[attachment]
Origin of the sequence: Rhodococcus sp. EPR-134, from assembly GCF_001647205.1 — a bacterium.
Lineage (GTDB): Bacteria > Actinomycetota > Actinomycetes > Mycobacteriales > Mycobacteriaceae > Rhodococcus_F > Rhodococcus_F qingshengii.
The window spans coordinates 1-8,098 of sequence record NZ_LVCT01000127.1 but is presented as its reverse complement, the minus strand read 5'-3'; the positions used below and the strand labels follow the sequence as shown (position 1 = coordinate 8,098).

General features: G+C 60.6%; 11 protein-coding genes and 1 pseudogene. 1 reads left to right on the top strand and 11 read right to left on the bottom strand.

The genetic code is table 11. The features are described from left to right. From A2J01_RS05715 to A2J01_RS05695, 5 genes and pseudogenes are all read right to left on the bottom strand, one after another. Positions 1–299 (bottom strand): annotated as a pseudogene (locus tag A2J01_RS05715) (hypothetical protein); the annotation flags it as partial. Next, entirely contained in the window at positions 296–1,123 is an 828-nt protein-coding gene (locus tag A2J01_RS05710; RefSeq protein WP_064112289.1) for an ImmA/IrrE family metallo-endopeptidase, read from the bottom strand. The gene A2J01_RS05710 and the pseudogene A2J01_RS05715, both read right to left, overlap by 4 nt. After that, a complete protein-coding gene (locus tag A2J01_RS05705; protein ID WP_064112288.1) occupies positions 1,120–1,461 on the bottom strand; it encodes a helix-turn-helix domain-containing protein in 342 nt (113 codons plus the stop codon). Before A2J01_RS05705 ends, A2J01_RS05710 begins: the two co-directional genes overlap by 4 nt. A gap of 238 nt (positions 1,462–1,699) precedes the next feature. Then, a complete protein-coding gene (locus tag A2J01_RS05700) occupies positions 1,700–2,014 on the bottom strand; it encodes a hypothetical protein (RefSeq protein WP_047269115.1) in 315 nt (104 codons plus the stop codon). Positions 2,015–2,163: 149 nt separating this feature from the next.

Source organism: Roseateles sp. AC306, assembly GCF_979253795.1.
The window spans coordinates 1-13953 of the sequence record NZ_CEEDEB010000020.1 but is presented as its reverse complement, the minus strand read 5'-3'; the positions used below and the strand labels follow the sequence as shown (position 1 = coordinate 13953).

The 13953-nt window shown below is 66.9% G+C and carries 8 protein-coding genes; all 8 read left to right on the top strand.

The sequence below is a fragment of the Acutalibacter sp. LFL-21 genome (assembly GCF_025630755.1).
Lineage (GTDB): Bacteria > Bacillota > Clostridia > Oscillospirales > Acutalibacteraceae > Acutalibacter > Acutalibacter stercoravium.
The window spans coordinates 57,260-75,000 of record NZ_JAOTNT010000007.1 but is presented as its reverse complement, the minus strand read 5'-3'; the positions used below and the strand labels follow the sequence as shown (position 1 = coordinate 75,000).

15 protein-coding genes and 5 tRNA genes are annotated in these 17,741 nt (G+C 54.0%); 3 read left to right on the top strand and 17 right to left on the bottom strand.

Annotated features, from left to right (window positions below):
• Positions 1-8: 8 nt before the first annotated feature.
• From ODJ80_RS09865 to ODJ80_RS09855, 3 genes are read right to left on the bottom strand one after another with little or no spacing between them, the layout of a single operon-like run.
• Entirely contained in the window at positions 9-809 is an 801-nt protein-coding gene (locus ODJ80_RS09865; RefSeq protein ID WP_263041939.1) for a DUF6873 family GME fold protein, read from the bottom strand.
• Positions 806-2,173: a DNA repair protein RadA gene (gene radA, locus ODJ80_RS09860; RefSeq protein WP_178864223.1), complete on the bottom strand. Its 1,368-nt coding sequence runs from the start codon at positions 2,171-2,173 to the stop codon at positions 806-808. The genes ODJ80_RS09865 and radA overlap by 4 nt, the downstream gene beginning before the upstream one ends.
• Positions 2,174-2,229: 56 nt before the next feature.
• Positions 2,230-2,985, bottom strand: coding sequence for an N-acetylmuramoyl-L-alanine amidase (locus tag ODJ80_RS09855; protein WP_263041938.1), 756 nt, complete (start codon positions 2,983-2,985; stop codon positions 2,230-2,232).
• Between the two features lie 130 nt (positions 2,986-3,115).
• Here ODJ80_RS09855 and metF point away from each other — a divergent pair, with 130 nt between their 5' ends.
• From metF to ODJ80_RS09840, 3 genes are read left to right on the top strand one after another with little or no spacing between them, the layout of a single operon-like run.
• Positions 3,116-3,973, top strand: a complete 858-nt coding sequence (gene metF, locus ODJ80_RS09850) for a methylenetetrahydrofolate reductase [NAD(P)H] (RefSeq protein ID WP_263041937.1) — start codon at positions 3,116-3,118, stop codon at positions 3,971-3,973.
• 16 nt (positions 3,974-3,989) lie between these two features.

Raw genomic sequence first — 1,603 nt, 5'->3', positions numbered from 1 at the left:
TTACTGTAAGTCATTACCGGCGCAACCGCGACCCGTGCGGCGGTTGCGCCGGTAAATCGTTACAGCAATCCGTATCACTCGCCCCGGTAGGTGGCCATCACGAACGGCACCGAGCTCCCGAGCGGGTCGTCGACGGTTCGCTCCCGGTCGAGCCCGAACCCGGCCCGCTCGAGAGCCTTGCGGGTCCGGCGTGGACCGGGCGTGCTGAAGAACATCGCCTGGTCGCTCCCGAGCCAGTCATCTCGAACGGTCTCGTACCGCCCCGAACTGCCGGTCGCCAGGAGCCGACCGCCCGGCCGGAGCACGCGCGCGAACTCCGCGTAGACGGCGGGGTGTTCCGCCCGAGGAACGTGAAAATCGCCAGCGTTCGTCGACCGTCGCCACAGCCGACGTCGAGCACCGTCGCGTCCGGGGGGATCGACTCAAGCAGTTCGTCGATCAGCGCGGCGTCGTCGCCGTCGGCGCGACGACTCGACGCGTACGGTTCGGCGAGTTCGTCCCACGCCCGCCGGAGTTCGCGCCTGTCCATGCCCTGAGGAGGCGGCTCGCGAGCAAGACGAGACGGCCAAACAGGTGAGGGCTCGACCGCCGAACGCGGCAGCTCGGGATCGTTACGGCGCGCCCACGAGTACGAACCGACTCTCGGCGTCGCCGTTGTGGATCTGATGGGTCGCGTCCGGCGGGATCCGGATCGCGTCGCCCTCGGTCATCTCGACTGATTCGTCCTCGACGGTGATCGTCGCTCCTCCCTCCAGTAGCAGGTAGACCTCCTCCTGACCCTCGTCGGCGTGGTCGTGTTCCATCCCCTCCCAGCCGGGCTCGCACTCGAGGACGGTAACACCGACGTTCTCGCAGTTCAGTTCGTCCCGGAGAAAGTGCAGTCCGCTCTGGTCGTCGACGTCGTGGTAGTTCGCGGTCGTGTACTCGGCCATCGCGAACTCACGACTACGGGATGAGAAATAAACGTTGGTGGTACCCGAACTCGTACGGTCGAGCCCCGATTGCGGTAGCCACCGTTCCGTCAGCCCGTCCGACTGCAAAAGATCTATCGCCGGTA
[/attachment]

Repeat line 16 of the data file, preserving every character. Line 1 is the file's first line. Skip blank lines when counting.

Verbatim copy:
• Entirely contained in the window at positions 9-809 is an 801-nt protein-coding gene (locus ODJ80_RS09865; RefSeq protein ID WP_263041939.1) for a DUF6873 family GME fold protein, read from the bottom strand.